Tuesday, June 14, 2005


Famous Florida Shipwrecks


By J.R. English

It is said the sea never gives up her dead. Often, that's true. The coastal waters surrounding Florida have been the final resting place for many ships over the past four centuries. Ships and crews over the years have found themselves to be casualties of hurricanes, coral reefs, shoals, and even pirates. Many entered Florida waters and have never been heard from again.

Quite a number of Florida shipwrecks have been discovered however, and many of those are in waters shallow enough to be excavated. These shipwrecks have become not only popular diving destinations, but reflect a rich history of Florida's maritime importance - both in early European trade, and in the colonial expansion.

During the Spanish colonial period, the Florida Straits were a popular passage way for ships seeking the Gulf Stream currents when returning to their homelands across the Atlantic.

The captains and crew also knew these were treacherous waters however, both due to the harsh conditions of constantly shifting shoals and coral reefs, and because of much lore about sea monsters in the area. In truth, pirates posed a much more significant and real threat to these ships than did fabled monsters.

Marine salvage was a profitable enterprise in Florida by the time it became a U.S. territory in 1821. Florida Indians and crews from Havana often competed for salvage rights to downed vessels in Florida waters.
Famous Florida Shipwrecks

The Emanuel Point Wreck: Eleven ships were lost in 1500 when Spanish colonists planned to settle on Pensacola Bay. A hurricane swept the area before the ships could even finish unloading. The majority of the ships were lost, as were a number of the settlers. The colony lasted only about 60 years.

The Trinite' was a French ship lost in a storm in 1565 while preparing to attack Spanish colonists along the northeast coast of Florida. The attack on the colony (now known as St. Augustine) was aborted after the ship's loss.

The Tierra Firme fleet sailed from South America heading home to Spain laden with a cargo estimated at more than $250 million in 1622. The fleet, made up of 27 ships, lost two ships - the Atocha and the Santa Margarita in the Florida Keys during a hurricane. Three hundred and eighty lives were lost in the the wrecks of the two ships. The fleet later lost additional vessels in the Dry Tortugas.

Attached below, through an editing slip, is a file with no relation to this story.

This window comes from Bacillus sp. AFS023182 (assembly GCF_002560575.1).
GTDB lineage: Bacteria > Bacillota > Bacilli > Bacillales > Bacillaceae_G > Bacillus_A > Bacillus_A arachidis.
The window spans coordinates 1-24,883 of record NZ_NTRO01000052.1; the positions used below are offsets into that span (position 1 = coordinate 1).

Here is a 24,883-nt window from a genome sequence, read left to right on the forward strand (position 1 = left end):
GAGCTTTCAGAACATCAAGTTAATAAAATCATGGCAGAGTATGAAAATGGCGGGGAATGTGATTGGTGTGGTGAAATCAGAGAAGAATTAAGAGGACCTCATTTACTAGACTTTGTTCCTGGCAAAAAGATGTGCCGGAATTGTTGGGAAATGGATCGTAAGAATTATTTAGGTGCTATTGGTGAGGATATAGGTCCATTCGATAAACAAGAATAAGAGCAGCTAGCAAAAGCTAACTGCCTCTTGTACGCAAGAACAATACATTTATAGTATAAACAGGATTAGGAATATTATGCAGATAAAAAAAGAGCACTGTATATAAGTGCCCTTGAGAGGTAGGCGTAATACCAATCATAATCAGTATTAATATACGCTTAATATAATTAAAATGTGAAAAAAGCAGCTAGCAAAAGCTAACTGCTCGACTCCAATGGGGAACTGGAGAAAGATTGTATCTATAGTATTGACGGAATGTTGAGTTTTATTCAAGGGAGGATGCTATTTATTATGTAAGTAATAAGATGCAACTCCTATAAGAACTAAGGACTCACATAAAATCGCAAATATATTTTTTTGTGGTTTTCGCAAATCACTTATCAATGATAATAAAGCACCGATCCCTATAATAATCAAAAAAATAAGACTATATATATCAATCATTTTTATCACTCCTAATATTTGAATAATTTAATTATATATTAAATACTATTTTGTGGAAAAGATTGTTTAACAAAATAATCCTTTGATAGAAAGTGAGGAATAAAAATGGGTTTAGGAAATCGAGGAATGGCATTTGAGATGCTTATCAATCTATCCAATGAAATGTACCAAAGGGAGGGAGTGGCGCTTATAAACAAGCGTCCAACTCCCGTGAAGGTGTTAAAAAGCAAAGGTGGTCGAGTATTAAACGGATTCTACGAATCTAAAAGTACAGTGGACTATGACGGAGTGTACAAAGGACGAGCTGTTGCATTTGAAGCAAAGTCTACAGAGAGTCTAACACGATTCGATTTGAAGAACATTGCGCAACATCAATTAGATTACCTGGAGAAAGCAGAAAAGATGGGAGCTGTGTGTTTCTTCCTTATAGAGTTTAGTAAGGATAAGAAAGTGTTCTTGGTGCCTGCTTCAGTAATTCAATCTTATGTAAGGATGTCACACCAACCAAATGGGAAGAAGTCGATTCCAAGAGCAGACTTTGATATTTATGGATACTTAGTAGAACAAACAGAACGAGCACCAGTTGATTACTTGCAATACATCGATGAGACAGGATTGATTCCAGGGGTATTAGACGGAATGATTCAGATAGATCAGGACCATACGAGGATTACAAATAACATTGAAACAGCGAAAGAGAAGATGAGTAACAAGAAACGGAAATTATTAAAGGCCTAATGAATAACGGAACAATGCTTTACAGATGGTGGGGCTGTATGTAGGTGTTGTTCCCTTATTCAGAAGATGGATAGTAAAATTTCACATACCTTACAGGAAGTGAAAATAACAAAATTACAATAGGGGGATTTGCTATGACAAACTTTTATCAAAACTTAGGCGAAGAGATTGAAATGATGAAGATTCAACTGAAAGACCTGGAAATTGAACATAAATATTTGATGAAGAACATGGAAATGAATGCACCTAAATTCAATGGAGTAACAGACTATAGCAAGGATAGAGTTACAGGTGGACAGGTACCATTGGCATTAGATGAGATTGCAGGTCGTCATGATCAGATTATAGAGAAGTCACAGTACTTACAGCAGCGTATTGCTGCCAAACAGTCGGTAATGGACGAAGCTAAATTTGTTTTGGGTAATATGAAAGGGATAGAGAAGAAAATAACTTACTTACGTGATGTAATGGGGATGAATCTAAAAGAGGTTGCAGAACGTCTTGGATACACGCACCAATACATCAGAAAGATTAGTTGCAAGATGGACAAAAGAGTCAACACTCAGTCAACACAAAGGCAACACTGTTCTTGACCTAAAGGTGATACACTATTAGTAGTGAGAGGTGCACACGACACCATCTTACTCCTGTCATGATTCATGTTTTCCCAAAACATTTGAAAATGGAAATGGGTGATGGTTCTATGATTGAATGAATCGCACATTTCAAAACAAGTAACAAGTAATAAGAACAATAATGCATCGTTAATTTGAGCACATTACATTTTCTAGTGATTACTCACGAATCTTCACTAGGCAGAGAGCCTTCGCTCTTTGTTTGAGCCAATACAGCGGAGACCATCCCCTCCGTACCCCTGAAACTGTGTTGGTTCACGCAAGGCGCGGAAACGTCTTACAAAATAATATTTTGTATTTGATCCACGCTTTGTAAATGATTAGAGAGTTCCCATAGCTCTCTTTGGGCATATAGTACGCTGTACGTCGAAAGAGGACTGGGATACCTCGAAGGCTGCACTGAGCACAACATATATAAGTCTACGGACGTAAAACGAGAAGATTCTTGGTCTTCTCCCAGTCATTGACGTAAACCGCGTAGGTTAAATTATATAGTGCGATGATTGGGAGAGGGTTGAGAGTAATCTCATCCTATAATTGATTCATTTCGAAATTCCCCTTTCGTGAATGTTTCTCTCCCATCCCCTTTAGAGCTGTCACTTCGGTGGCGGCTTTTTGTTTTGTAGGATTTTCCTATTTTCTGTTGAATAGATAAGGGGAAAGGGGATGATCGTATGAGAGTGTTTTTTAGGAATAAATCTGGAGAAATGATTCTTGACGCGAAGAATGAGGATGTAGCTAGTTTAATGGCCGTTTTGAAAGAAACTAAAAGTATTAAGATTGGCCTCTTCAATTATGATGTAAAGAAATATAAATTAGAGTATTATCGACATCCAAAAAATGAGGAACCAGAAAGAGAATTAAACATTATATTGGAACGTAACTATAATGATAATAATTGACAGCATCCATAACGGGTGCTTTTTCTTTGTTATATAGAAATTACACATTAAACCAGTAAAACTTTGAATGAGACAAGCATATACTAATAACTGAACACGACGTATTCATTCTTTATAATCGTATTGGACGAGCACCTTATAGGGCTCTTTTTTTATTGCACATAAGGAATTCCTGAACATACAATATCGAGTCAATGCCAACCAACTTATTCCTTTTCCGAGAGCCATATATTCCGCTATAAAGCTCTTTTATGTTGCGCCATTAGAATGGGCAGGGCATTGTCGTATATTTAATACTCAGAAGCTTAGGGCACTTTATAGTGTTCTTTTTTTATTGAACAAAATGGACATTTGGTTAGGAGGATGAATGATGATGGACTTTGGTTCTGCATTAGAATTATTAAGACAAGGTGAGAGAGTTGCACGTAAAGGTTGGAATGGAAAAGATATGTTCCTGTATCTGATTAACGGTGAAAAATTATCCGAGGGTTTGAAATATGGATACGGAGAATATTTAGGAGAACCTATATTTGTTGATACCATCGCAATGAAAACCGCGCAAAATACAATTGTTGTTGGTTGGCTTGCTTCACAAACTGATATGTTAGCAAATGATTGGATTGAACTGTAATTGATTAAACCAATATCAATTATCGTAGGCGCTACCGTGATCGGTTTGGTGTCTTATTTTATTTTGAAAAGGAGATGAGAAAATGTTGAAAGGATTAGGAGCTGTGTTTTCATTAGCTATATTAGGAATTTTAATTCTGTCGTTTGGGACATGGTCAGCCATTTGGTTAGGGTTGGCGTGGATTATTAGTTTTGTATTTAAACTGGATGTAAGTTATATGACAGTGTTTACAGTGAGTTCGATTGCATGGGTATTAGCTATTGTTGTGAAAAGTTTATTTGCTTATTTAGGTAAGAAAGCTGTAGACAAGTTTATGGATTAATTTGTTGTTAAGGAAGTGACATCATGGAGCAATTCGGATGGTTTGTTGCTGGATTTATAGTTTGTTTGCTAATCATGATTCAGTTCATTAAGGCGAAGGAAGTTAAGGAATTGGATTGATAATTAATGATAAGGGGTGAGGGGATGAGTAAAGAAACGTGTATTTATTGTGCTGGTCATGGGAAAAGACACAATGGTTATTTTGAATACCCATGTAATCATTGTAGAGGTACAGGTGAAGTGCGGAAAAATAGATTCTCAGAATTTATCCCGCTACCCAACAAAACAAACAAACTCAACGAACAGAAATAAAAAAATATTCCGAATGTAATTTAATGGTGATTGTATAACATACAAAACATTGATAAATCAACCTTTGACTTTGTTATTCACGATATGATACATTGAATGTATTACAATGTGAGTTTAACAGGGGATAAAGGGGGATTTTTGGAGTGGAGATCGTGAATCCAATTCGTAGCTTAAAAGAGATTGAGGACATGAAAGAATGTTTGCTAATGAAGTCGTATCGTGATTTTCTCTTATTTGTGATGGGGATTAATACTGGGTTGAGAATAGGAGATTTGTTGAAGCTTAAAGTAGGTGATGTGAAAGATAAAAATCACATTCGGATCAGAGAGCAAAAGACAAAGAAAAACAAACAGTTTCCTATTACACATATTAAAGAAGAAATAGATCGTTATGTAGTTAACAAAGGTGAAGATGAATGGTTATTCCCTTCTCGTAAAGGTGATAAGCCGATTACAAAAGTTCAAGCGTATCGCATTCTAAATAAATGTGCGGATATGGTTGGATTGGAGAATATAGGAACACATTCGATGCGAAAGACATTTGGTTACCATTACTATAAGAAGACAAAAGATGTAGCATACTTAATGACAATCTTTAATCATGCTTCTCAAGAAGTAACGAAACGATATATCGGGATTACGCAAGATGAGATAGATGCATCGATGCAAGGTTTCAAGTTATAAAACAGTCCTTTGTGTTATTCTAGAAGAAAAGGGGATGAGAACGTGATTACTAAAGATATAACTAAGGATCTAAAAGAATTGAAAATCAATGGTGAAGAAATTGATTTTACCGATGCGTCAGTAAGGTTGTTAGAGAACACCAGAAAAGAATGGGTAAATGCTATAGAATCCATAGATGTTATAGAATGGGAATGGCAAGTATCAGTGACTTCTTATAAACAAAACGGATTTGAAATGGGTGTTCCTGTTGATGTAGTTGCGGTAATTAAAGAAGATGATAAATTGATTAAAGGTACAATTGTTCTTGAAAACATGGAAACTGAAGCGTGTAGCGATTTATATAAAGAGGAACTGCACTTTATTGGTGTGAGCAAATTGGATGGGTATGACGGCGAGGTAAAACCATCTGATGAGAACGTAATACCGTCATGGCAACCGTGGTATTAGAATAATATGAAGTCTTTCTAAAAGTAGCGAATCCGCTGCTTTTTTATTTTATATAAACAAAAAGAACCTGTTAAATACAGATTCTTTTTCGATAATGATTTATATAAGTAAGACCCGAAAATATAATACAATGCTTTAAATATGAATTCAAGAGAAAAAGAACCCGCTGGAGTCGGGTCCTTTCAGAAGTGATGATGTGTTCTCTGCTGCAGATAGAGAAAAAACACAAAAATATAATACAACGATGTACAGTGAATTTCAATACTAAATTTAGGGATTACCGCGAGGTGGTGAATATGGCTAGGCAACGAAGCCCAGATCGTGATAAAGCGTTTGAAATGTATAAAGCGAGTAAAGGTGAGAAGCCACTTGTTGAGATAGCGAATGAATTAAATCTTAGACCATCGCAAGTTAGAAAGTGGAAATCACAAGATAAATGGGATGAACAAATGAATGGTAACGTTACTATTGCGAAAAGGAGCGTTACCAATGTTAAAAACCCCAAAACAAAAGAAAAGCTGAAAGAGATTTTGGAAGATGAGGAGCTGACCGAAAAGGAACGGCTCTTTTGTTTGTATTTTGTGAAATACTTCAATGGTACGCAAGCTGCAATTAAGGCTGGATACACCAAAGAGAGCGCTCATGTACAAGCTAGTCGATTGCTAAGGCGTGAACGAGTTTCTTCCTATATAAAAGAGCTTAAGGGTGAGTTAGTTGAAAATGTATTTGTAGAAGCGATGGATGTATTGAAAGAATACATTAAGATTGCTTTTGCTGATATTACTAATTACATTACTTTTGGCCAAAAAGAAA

The Henneta Marie was lost near Key West in 1700. She was a slave trader who left her cargo of slaves in Jamaica to work the sugar plantations. She is the oldest known wreck of slave trading ships to be identified by name.

In 1713, the Urca de Lima, a Spanish ship, ran upon a shoal during a hurricane off Florida's Atlantic Coast. She was one of 10 ships lost in the storm; but as she was grounded and did not sink, the 1500 surviving crew members of the fleet were able to utilize her as a supply ship. Over a thousand lives were lost in the storm, and the only surviving ship of the fleet was a French vessel who had been accompanying them.

The San Pedro was one of the last ships to cross the Atlantic from the New Spain fleet. She was grounded in the Florida Keys in 1733 along with several other ships in her flotilla during a hurricane. Ships from the fleet were strewn over 80 miles throughout the Keys. The Salvage operation was a Spanish one, and the San Pedro's remains were burned to the waterline to prevent looting by pirates.

The Mentor is a known, but as of yet undiscovered shipwreck near Pensacola. She was lost in 1781, when sent to assist the British in defending Pensacola from the Spanish. She was capsized in a storm, and after removing her guns to Fort George, the crew burned the hull to keep her from the Spanish. No remains of her have ever been located.

The Maple Leaf was lost in 1864 on the St. Johns River south of Jacksonville. Her cargo was Union baggage during the Civil War. She sank after running up on a stationary torpedo placed in the river by Confederate troops. Reportedly, there were very few casualties of the wreck.

The Copenhagen, a British Steamship was transporting coal from Philadelphia to Havana in 1900 when she ran aground near Pompano Beach. Her cargo was salvaged, and no lives were lost in the grounding.

The USS Massachusetts was sank off Pensacola during target practice operations in 1921. She had been one of the first steel battleships built by the navy after the Civil War. She had patrolled the Caribbean during the Spanish American War, and was used as a training vessel during WWI. She was decommissioned and sent to Pensacola to be scuttled. One of the incidents which brought World War II closest to the American continent was the sinking of the Gulfamerica off the Florida east coast in 1942. She was torpedoed by a German U-boat. The Gulfamerica was a tanker carrying full cargo. She exploded from the torpedo impact and burned. Twenty two of her crewmembers were never found alive.


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